Scientist Leonie Walsh uses her industry experience to be a voice for innovation and collaboration

Swinburne alumni Leonie Walsh

Scientist Leonie Walsh shares the career journey that took her to the top science job in Victoria. Now she specialises in strategic technology, innovation, commercialisation and collaboration.

"I’ve always had the curiosity gene. Around the age of seven or eight I remember locking myself in the bathroom, and mixing up hair oil, shampoo and talcum powder to see what would happen. I ended up doing a colloid science degree, mixing powders, surfactants and oils.

I went to a tech school in Mildura. I wanted a university education and Swinburne was high on the agenda because of its science streams. I did a double major in applied chemistry and biochemistry, Bachelor of Science. What proved to be more beneficial than I imagined at the time was its cooperative stream – it involved a year in industry.

I was very fortunate to be selected by Dow. Dow Chemical recruited from the top four universities and Swinburne at the time which also included Melbourne and Monash. I loved Dow’s philosophy of being a one-stop shop: to go to the customer, understand the problem or opportunity they have, and then make the science to work it out.

These days I advise kids to look for the right cultural fit and see what companies are promising. Look for a company that is aligned with the way you want to work, not just the type of work you want to do. And be very careful about whom you choose to work with.

"I remember locking myself in the bathroom, and mixing up hair oil, shampoo and talcum powder to see what would happen. I ended up doing a colloid science degree, mixing powders, surfactants and oils."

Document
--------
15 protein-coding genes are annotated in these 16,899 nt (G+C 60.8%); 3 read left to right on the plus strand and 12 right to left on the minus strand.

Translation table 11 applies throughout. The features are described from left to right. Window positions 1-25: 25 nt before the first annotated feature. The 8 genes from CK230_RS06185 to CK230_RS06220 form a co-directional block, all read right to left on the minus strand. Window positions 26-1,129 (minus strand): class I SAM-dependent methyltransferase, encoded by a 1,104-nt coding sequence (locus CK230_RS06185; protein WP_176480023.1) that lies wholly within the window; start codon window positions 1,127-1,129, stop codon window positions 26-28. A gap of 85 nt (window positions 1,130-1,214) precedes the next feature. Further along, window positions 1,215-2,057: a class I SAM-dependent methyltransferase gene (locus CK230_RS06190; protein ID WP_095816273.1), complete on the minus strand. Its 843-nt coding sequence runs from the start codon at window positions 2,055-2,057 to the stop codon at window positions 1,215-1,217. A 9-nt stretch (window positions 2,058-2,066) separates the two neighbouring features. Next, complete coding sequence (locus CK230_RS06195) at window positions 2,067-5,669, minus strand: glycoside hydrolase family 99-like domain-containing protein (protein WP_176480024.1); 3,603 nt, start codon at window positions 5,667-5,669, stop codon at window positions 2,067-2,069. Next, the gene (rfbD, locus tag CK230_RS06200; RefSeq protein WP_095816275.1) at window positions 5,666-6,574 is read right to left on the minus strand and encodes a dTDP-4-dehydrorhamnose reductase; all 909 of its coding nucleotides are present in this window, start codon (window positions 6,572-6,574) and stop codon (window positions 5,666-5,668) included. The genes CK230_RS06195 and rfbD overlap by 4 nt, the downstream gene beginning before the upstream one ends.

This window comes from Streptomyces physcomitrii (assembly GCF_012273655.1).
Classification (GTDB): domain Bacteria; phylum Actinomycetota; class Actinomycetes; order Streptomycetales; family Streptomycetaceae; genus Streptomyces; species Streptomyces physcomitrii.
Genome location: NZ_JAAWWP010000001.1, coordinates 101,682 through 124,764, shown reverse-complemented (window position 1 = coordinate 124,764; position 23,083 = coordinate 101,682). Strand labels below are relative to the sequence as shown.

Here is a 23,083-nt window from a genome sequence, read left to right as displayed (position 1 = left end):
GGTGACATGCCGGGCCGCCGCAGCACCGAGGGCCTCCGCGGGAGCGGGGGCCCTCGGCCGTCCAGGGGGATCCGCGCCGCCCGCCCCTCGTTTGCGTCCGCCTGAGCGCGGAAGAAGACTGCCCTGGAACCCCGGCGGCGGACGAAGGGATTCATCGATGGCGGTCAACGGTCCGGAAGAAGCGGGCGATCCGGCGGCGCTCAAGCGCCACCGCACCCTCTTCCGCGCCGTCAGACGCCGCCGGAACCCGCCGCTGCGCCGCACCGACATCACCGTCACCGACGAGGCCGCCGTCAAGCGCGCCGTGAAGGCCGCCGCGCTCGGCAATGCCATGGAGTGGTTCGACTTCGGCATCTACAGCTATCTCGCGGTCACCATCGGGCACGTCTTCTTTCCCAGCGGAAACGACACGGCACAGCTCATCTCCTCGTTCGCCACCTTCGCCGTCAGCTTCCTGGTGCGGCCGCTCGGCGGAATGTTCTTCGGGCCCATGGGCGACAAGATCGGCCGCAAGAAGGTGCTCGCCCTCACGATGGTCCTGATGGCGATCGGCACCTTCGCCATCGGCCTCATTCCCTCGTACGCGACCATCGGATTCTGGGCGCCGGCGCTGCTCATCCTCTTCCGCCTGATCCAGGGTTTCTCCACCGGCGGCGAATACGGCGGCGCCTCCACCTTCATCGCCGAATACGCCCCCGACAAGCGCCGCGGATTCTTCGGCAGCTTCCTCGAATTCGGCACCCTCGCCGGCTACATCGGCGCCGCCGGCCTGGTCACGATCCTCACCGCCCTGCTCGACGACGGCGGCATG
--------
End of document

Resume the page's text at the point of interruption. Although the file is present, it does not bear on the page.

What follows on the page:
I worked on a project that created the first elastic fibre out of polyethylene. It was not known to be elastic, but we had the technology to make it elastic. The benefit was it was chlorine resistant. I co-led the team that developed the material science and products.

Later, I was offered the opportunity to set up the global supply chain, negotiate manufacturing contracts, and oversee process engineering. Skills across business functions are totally transferrable. You don't need to be an expert to manage; you just need good people, leadership skills and ask good questions.

The most significant skill in my career progression has been relationship management. Developing deep, meaningful, credible relationships that survive decades in some cases has been invaluable. Even if you want to spend your life in the lab and be a pure scientist, you need communication, relationship and negotiation skills.

As the lead scientist for the Victorian Government my role is to be a voice of industry in government. I sit on a range of advisory committees in education, government and industry.

As a female working in the manufacturing sector and working for a multinational, I never felt discriminated against. When you have good leadership and transparency of systems it is much harder for discrimination to occur.

Since coming into the lead scientist role and seeing women in the broader area of sciences, especially in life sciences, they have it very tough. Even if there is no discrimination, there are barriers in place that limit women reaching their full potential. The research backs this up. Gender balances in the starting salaries for graduates leaving university across every single discipline shows men are getting a starting salary higher than women. It dumbfounds me. My advice: ensure that you follow up on the HR policies of a company to see what their gender equity statements are. And search online to see what their values are.

There are huge opportunities in digital careers that overlap with science. Expect opportunities in areas driven by societal challenges and industry needs such as personalised medicine, food security, new energy and digital technologies."